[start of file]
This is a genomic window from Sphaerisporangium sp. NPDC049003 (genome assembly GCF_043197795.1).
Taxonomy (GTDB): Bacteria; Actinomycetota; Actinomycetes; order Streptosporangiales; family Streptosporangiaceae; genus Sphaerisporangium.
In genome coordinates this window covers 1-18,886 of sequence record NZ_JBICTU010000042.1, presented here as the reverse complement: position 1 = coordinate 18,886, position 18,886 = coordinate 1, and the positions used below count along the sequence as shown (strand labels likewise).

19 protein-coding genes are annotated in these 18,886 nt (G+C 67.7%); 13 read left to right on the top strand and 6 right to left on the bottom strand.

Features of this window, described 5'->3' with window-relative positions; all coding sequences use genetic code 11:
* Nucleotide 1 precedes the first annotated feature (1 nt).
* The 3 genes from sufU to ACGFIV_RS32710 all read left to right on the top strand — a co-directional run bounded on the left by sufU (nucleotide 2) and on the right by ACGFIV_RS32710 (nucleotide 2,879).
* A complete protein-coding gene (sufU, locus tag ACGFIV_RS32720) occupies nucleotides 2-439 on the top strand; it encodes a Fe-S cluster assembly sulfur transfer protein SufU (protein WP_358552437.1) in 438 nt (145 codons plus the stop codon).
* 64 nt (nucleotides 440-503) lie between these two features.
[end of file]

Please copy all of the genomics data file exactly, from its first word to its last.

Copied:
This is a genomic window from Sphaerisporangium sp. NPDC049003 (genome assembly GCF_043197795.1).
Taxonomy (GTDB): Bacteria; Actinomycetota; Actinomycetes; order Streptosporangiales; family Streptosporangiaceae; genus Sphaerisporangium.
In genome coordinates this window covers 1-18,886 of sequence record NZ_JBICTU010000042.1, presented here as the reverse complement: position 1 = coordinate 18,886, position 18,886 = coordinate 1, and the positions used below count along the sequence as shown (strand labels likewise).

19 protein-coding genes are annotated in these 18,886 nt (G+C 67.7%); 13 read left to right on the top strand and 6 right to left on the bottom strand.

Features of this window, described 5'->3' with window-relative positions; all coding sequences use genetic code 11:
* Nucleotide 1 precedes the first annotated feature (1 nt).
* The 3 genes from sufU to ACGFIV_RS32710 all read left to right on the top strand — a co-directional run bounded on the left by sufU (nucleotide 2) and on the right by ACGFIV_RS32710 (nucleotide 2,879).
* A complete protein-coding gene (sufU, locus tag ACGFIV_RS32720) occupies nucleotides 2-439 on the top strand; it encodes a Fe-S cluster assembly sulfur transfer protein SufU (protein WP_358552437.1) in 438 nt (145 codons plus the stop codon).
* 64 nt (nucleotides 440-503) lie between these two features.